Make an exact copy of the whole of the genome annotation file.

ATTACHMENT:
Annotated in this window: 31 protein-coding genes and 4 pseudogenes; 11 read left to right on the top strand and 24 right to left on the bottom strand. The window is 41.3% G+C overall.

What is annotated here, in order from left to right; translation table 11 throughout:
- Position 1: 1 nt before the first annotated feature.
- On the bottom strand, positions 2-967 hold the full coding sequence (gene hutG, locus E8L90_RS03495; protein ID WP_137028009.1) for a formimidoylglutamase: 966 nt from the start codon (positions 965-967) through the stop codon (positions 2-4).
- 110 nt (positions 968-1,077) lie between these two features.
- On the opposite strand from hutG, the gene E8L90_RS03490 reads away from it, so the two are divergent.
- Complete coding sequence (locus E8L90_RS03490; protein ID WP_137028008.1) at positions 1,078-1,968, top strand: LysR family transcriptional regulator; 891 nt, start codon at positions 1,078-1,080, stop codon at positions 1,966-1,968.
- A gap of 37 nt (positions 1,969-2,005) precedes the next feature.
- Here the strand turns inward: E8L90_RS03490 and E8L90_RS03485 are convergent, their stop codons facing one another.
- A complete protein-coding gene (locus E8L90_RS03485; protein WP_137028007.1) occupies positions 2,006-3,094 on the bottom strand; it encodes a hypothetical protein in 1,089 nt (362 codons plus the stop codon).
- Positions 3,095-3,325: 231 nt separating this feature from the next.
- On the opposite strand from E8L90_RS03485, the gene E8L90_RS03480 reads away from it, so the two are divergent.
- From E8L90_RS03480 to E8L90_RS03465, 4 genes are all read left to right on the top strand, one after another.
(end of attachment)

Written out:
Annotated in this window: 31 protein-coding genes and 4 pseudogenes; 11 read left to right on the top strand and 24 right to left on the bottom strand. The window is 41.3% G+C overall.

What is annotated here, in order from left to right; translation table 11 throughout:
- Position 1: 1 nt before the first annotated feature.
- On the bottom strand, positions 2-967 hold the full coding sequence (gene hutG, locus E8L90_RS03495; protein ID WP_137028009.1) for a formimidoylglutamase: 966 nt from the start codon (positions 965-967) through the stop codon (positions 2-4).
- 110 nt (positions 968-1,077) lie between these two features.
- On the opposite strand from hutG, the gene E8L90_RS03490 reads away from it, so the two are divergent.
- Complete coding sequence (locus E8L90_RS03490; protein ID WP_137028008.1) at positions 1,078-1,968, top strand: LysR family transcriptional regulator; 891 nt, start codon at positions 1,078-1,080, stop codon at positions 1,966-1,968.
- A gap of 37 nt (positions 1,969-2,005) precedes the next feature.
- Here the strand turns inward: E8L90_RS03490 and E8L90_RS03485 are convergent, their stop codons facing one another.
- A complete protein-coding gene (locus E8L90_RS03485; protein WP_137028007.1) occupies positions 2,006-3,094 on the bottom strand; it encodes a hypothetical protein in 1,089 nt (362 codons plus the stop codon).
- Positions 3,095-3,325: 231 nt separating this feature from the next.
- On the opposite strand from E8L90_RS03485, the gene E8L90_RS03480 reads away from it, so the two are divergent.
- From E8L90_RS03480 to E8L90_RS03465, 4 genes are all read left to right on the top strand, one after another.